Turkey will retaliate if the United States enacts a proposed law that would halt weapons sales to the country, Foreign Minister Mevlut Cavusoglu said on Sunday.
Lawmakers in the U.S. House of Representatives released details on Friday of a $717 billion annual defense policy bill, including a measure to temporarily halt weapons sales to Turkey.
In an interview with broadcaster CNN Turk, Cavusoglu said the measures in the bill were wrong, illogical and not fitting between the NATO allies.
“If the United States imposes sanctions on us or takes such a step, Turkey will absolutely retaliate,” Cavusoglu said. “What needs to be done is the U.S. needs to let go of this.”
- Embassies in Ankara Worry Their Turkish Employees Could Be Erdogan's Next Target
- Russia Speeds Up S-400 Missile System Delivery to Turkey
- U.S. and Turkey on Opposing Sides at This Volatile Syrian Front Line
The proposed U.S. National Defense Authorization Act, which is several steps from becoming law, would ask the Defense Department to provide Congress with a report on the relationship between the United States and Turkey, and would block the sale of major defense equipment until the report was complete.
Turkey plans to buy more than 100 of Lockheed Martin’s (LMT.N) F-35 Joint Strike Fighter jets, and is also in talks with Washington over the purchase of Patriot missiles.
Turkey signed an agreement with Russia in December to buy S-400 surface-to-air missile batteries as part of Ankara’s plans to boost its defense capabilities amid threats from Kurdish and Islamist militants at home and conflicts across its borders in Syria and Iraq.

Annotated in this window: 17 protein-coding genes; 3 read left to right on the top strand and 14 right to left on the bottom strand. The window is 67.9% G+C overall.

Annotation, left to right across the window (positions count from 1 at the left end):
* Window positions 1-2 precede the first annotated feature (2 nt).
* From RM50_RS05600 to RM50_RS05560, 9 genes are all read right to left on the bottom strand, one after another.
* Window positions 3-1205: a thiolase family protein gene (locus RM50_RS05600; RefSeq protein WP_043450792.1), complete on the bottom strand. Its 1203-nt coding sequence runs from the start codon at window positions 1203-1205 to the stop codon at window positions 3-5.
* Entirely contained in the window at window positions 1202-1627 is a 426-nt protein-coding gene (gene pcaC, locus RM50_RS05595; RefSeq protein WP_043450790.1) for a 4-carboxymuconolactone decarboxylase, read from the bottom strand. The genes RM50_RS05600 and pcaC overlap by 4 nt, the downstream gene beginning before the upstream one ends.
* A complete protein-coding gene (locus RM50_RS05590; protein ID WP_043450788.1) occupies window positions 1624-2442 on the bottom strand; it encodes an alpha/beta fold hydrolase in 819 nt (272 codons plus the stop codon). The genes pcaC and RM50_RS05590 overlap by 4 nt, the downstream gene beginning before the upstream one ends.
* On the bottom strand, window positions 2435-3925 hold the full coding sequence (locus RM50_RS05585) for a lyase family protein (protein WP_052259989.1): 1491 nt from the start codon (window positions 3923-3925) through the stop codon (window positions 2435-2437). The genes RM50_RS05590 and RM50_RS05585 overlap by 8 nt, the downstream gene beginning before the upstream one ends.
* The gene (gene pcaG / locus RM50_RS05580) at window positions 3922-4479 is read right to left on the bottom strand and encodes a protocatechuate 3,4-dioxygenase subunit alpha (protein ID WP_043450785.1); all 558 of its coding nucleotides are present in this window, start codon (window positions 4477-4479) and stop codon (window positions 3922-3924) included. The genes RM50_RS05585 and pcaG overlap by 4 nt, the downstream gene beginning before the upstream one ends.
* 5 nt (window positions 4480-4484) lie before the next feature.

The move to buy S-400s, which are incompatible with the NATO systems, has unnerved NATO member countries, which are already wary of Moscow’s military presence in the Middle East, prompting NATO officials to warn Turkey of unspecified consequences.
Cavusoglu dismissed the warnings, saying Turkey’s relations and agreements with Russia were not an alternative to its ties with the West and accused the United States of trying to control Turkey’s actions.
“Turkey is not a country under your orders, it is an independent country... Speaking to such a country from above, dictating what it can and cannot buy, is not a correct approach and does not fit our alliance,” he said.
Relations between Ankara and Washington have been strained over a host of issues in recent months, including U.S. policy in Syria and a number of legal cases against Turkish and U.S. nationals being held in the two countries.
Last month, U.S. Secretary of State Mike Pompeo told Cavusoglu that the United States was seriously concerned over Ankara’s decision to buy the Russian S-400 missile batteries.
Cavusoglu said he would visit the United States next week to meet Pompeo, but added a specific date had not been set yet.